Riding in the back of a car in the dimly lamplight 9:00. Bumps punctuating the forest to either side. How had that conversation started? The middle:
"Well, my sister
Fingers slithering towards wrist. A casual stiffening of shoulders at contact, synchronized perfectly with the sound of the title. After the explanation:
"I don't want them to put me in therapy because I cry or something."
They had no right sitting that 3rd grader in a green chair across from a lady with spiky blond hair. The uncomfortable chair always kept reserved for the entrance of a doubly braided head next to a plusher couch. The chair always occupied.
"Well, I'm depressed so I kind of need that
"So am I."
Measured exhale. Fingers alert at wrist. But why?
"Really? You always seem so happy
masks." An ironic grin to no one. Even scrambling nails couldn't tuck away that concept eagerly jotted down by two poets so long ago.
A flash of light from one properly working streetlamp. Eyes down turned to follow the angle of two twisted arms connected at a rusty wrist. The white of that soft headband wrapped on the arm explicitly to float in the black lights now infected scarlet from a quiet folding over that oxidized iron deposit. If it were a little darker
No one notices a gray wristband.
dark so dark. Why turn on a LED to see the damage so far done? Isn't the point not to care? Why dig those nonexistent nails so badly bitten? To punish skin for soft emotions? There's not enough hurt to bring salt from eyes either way. Why let them grow longer, do their job just a little easier? Is this a plea for attention? Why a gray wristband then? Is it "experimentation?" Deeper. Light. Pinprick of rust. Deeper. Second pinprick. A long scrap in just the right diagonal. As close to a flow as possible for the night. The stealth of a gray wristband too short to cover both welts. The first is closer to healed. It can be seen.
No one notices a sticky wristband.
Staring out a window on the way to school dreading (hoping?) for that ghostly white hair of the past. Fingers readied in anticipation. As long as he doesn't turn
Opening those doors with such a mean smile.
The reflection of a face from those long ago mornings.
So much Laughter.
Receding hands and continued conversation in jovial tones. Coat covering sleeve covering skin.
No one can even see a wristband.
It finally hurts. Hot water muddying the clot, deepening the shaft downwards, adding more layers. Time to stop. It'll make a scar. It'll still be there. And then a conveniently red washcloth. Rubbing. Rubbing. No need for nails. No need for a sharp puncture, the will to send aches though the body.
It just looks so ugly-
It won't bleed-
Just need that green thing off.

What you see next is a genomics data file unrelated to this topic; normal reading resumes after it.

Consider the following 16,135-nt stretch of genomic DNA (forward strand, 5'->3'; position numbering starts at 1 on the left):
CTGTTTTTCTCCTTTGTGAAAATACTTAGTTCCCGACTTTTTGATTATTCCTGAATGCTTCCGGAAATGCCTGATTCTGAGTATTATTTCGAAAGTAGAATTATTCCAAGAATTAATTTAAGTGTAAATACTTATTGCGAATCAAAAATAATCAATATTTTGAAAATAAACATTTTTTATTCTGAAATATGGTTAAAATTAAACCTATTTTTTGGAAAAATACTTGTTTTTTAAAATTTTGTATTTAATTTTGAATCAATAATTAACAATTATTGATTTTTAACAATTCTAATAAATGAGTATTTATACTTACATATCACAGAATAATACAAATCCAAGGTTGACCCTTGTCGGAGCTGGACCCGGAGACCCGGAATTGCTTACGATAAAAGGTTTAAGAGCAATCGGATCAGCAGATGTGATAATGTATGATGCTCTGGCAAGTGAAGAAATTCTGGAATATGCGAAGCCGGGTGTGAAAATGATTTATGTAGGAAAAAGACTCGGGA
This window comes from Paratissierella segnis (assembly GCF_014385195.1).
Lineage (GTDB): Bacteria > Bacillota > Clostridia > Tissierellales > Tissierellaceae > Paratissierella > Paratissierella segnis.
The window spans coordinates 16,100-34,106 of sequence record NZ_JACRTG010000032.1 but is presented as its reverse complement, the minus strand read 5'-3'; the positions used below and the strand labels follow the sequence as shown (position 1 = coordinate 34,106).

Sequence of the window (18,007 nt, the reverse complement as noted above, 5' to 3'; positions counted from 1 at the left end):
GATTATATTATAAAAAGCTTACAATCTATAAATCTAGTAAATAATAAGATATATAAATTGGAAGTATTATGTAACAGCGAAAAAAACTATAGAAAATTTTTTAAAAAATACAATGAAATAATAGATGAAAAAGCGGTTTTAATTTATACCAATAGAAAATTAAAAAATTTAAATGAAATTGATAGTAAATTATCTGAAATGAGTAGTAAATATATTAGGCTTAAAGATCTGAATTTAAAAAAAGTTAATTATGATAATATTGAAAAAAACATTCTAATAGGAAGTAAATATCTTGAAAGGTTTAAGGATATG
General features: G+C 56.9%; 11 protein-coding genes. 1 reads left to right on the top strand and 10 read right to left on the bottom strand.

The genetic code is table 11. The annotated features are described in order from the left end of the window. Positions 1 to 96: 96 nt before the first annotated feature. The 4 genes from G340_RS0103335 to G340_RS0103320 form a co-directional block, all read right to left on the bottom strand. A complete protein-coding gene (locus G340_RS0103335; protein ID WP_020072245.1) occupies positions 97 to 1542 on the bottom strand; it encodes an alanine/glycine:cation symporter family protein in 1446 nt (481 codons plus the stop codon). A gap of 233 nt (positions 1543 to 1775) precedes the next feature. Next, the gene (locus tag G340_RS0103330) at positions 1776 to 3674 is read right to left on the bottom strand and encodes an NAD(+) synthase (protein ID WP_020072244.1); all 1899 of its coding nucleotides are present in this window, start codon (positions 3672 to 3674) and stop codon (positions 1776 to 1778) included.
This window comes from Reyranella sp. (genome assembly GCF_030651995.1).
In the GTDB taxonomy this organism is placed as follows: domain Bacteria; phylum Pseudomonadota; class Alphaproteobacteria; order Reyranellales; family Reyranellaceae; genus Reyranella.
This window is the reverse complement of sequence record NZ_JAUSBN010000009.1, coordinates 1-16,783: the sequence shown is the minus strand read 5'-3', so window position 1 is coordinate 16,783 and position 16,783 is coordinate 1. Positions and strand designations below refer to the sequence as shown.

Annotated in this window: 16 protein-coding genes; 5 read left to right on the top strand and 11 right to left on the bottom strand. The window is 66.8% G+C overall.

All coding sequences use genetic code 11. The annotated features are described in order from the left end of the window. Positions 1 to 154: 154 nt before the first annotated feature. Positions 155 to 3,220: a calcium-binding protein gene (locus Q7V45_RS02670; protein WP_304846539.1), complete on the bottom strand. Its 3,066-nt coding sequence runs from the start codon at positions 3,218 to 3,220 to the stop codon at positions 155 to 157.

No one notices a soaking wristband.
So painful after too many showers. Too many sticky rips separating fabric from skin. It's getting too loose
two hair bands to keep it in place? Yes, crisscrossed just like that. "X" marks the spot. But even that isn't holding. Twist it over that still innocent hand one more time. And roll it - just keep rolling it into place - keep synching that wrist closer and closer - why does it have to be so sharp? until there rests an immovable iron cap for that larger deposit beneath it.
No one notices a tightening wristband.
locker room dilemma. To risk a call of attention? The eyes of an entire class accusing the wrist? It had happened before. When it still didn't hurt. No one saw then, but now
The gray tourniquet hung in a cubby; the wound so exposed and bound to bleed without something to staunch it.
Why did it have to be volleyball? Any other sport than volleyball. That yellow projectile threatened so much. Sacrificing a performance grade by passing it wrongly, with elbows instead of that so tender spot. But inevitably, the dreaded point of impact. Tiny dots of emerging rust subdued by pressing pus, each one a little circlet around the pore it seeped from. Needles of fire and ice and everything in between all slowly jabbing at the same time. Clutching the spot, concealed screams laughed off as a repeated, unexplained,
Numbness at the next contact. Not that seeked comfort but a red numb. The tourniquet safely in a cubby without detection.
Someone would have noticed a wristband.
One final tug, one final severed connection followed by a black Sharpie tracing those faint flakes which perfectly outline the edge of nervous purple. Two cooling ink borders, the second smaller from that other night so long ago in the car. It hadn't healed. Then, a singular swoop to the side.
Maybe this should get another try.
Maybe this one should get a name.
Cap on Sharpie, artificial skin softly closing that mine drilled too deeply. Why dig for such an invaluable mineral in the first place?
No one notices a flesh tone Band-Aid.
No one notices healing.